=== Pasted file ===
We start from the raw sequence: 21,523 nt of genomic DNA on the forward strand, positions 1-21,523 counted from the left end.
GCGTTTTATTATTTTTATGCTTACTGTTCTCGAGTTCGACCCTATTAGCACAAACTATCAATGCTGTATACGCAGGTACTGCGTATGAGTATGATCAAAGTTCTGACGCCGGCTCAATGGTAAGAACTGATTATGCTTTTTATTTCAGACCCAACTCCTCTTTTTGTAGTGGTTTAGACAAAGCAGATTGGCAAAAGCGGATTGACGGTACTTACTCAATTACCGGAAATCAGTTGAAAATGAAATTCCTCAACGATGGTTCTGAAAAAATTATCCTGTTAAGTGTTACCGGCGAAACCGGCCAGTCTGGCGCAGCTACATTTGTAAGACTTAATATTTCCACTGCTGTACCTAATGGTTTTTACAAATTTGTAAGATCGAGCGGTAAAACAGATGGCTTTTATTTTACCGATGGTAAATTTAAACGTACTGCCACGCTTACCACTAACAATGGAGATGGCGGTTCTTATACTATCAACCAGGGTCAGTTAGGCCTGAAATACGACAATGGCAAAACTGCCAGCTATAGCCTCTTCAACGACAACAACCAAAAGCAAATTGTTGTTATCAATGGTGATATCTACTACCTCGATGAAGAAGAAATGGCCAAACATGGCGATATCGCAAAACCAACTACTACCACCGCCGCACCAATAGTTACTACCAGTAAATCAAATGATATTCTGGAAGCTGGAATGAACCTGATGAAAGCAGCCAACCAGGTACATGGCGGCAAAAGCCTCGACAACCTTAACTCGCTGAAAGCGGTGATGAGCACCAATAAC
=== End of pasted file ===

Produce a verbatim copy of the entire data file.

We start from the raw sequence: 21,523 nt of genomic DNA on the forward strand, positions 1-21,523 counted from the left end.
GCGTTTTATTATTTTTATGCTTACTGTTCTCGAGTTCGACCCTATTAGCACAAACTATCAATGCTGTATACGCAGGTACTGCGTATGAGTATGATCAAAGTTCTGACGCCGGCTCAATGGTAAGAACTGATTATGCTTTTTATTTCAGACCCAACTCCTCTTTTTGTAGTGGTTTAGACAAAGCAGATTGGCAAAAGCGGATTGACGGTACTTACTCAATTACCGGAAATCAGTTGAAAATGAAATTCCTCAACGATGGTTCTGAAAAAATTATCCTGTTAAGTGTTACCGGCGAAACCGGCCAGTCTGGCGCAGCTACATTTGTAAGACTTAATATTTCCACTGCTGTACCTAATGGTTTTTACAAATTTGTAAGATCGAGCGGTAAAACAGATGGCTTTTATTTTACCGATGGTAAATTTAAACGTACTGCCACGCTTACCACTAACAATGGAGATGGCGGTTCTTATACTATCAACCAGGGTCAGTTAGGCCTGAAATACGACAATGGCAAAACTGCCAGCTATAGCCTCTTCAACGACAACAACCAAAAGCAAATTGTTGTTATCAATGGTGATATCTACTACCTCGATGAAGAAGAAATGGCCAAACATGGCGATATCGCAAAACCAACTACTACCACCGCCGCACCAATAGTTACTACCAGTAAATCAAATGATATTCTGGAAGCTGGAATGAACCTGATGAAAGCAGCCAACCAGGTACATGGCGGCAAAAGCCTCGACAACCTTAACTCGCTGAAAGCGGTGATGAGCACCAATAAC